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Coutinho: Both Wright And Reyes Should Be Part Of Mets’ Long-Term Solution

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Jose Reyes, David Wright (credit: Jim McIsaac/Getty Images)

Jose Reyes, David Wright (credit: Jim McIsaac/Getty Images)

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By Rich Coutinho
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There’s so much wrong with the Mets right now. There are financial question marks circulating amid a new minority owner, a multitude of injuries and the team’s record, currently below the .500 mark.

This has led to wild speculation about both Jose Reyes and David Wright — with most contending one of the two must go in order to properly rebuild the team.

Well, I am here to tell you that’s crazy talk if the Mets plan on winning anything in the near future. Both are young stars and have the numbers to back it up. They represent talent much in the mold of Tom Seaver, Jerry Koosman, Nolan Ryan and Darryl Strawberry. I bring those names up why? Because those were all homegrown players, absolutely adored by the fan base.

And when they each left, the Mets organization took years to recover.

The simple point here is: When Wright and Reyes have been healthy, patrolling the left side of the infield together, the team has never had a losing season. That’s right. In the healthy 2005-08 years, these two players — connected at the hip since their early days in the Mets organization — enjoyed both personal and team success. In 2009 and 2010, when injuries struck, they rarely played together and the team’s winning percentage went south.

Mets fans have always had a place in their heart for homegrown talent, dating back to the early days when Buddy Harrelson and Cleon Jones joined the team in the mid 60’s. They were followed by pitching prospects Seaver, Koosman, Matlack, Ryan and Tug McGraw. When the team traded Seaver, Ryan, Koosman, and McGraw in the 70’s the organization entered the dark days and did not re-awaken until Strawberry, Gooden, Dykstra and Mookie Wilson arrived on the scene.

It is obvious that players like Keith Hernandez and Gary Carter put that team over the top, but without the homegrown base those Mets would have never given New Yorkers a championship in 1986.

Even though the 2000 team was Mike Piazza’s squad, it would be hard to think they would’ve won without the contribution of Edgardo Alfonzo (who was an RBI machine on that pennant winning team). For the current generation of Mets fans, Reyes and Wright are their guys. To a lesser extent, Ike Davis belongs in that conversation as well.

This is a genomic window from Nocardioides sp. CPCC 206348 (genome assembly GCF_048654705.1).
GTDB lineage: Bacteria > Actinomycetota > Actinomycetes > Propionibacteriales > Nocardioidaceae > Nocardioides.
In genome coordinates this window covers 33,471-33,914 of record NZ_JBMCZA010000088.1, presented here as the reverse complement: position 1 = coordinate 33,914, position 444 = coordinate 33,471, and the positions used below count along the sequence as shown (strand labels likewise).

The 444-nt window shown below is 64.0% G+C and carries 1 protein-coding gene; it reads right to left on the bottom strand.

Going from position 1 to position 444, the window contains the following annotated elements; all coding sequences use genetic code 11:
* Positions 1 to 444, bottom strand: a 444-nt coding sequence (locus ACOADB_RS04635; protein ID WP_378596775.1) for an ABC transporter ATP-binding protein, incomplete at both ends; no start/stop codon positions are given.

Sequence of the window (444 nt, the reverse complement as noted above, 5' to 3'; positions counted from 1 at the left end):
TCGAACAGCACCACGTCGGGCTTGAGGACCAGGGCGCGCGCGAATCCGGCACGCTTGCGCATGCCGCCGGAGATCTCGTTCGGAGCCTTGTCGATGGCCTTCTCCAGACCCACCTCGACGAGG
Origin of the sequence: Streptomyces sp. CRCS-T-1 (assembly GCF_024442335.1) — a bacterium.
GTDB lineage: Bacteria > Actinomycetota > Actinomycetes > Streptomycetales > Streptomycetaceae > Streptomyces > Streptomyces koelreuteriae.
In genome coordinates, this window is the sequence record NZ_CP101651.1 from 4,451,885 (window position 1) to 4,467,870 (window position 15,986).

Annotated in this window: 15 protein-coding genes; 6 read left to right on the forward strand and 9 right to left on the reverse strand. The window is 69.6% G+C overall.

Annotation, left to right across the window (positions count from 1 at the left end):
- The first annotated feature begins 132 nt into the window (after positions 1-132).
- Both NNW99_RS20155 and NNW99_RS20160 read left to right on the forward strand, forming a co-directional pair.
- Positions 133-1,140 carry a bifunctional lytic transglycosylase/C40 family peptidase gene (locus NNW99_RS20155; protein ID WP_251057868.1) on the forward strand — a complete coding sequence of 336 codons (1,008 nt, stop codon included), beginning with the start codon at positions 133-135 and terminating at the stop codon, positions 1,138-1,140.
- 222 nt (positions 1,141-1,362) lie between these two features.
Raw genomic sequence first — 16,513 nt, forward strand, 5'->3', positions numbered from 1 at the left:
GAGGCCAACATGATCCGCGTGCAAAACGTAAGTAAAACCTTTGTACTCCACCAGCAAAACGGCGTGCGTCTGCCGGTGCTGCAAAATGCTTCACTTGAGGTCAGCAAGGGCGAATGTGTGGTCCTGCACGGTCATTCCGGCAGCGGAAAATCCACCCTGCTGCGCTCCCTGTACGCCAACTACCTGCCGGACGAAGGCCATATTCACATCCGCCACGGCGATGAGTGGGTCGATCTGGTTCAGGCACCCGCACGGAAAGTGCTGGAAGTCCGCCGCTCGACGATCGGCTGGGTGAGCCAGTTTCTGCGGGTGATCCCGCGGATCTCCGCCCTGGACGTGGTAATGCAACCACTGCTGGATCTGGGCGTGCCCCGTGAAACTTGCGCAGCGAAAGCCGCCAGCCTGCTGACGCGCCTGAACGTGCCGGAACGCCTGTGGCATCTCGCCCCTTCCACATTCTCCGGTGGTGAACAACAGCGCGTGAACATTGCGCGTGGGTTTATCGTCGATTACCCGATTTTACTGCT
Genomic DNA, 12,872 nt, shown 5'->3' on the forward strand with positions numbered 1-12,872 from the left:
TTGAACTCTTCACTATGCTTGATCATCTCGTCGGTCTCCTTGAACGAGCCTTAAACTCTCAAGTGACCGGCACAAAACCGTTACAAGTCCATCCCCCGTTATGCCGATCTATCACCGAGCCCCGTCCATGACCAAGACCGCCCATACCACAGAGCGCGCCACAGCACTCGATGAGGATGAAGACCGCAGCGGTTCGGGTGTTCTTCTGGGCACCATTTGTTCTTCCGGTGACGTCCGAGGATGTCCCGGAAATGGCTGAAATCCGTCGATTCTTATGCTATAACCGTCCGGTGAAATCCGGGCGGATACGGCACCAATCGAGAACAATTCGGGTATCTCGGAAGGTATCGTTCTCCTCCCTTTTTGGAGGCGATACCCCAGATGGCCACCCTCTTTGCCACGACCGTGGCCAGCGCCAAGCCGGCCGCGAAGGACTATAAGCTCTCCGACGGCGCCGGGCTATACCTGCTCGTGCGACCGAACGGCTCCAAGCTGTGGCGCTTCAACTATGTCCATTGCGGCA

To the fans, Wright and Reyes are to the left side of the Mets’ infield what Ryan Howard and Chase Utley are to the right side of the Phillies’. I think the media just doesn’t get this. We only hear from Mets fans who criticize Wright and Reyes on talk radio — but these two are still very popular players, admired and loved by most Mets fans.

They both need to be part of the solution. And in the case of Reyes, the Mets need to show him the money. He’s not more valuable or less valuable than Wright, but his contract is up first. The financial woes of the team have been well documented (and in some cases, overstated). As I said before, the influx of capital from a new minority owner could ease economic pressure throughout the organization, including the possible allocation of a small percentage of that “new money” to keep payroll at current levels.

The media won’t tell you that. It doesn’t fit with their mission of telling Mets fans their team will be bad forever.

On that issue, all I will say is this: Just a short time ago, the media told us the Oklahoma City Thunder and the Boston Bruins were doomed franchises for very different reasons. When the Seattle Supersonics moved to Oklahoma City, they experienced a brutal year in which they got off to a 5-29 start. People said you can’t have the NBA in a small market. Just a few short years later they were in the sport’s final four — and likely have as much promise for a bright future as any team in league.

The Bruins blew a 3-games-to-none lead to the Flyers in the Stanley Cup playoffs just 13 months ago and we were told they had to back up the truck. Well, it is a good thing they didn’t listen to the naysayers because they will be playing in Game 1 of the Stanley Cup Finals tonight.

The point is: A lot can change in a hurry, especially in sports. You can’t push the panic button. The Mets must resist the temptation to trade Reyes or Wright. They’re still young enough to be the bridge to future success. They also represent (along with Johan Santana) the only pieces of star power the team has. That should not be ignored.

To the credit of the Mets, no internal discussions of any substance to trade Wright have taken place. And from what I understand, the new management team has been wowed by Reyes’ numbers and very much want to keep him. But understand that they want to strike the best deal for the Mets, so their enthusiasm has to be somewhat tempered for that reason alone.

So, the news of breaking up Wright and Reyes has been grossly exaggerated by the New York media. In the words of former Mets closer Billy Wagner, “Yeah, that’s a shocker.”

OK Mets fans, do you agree with Coutinho? Comment away below…

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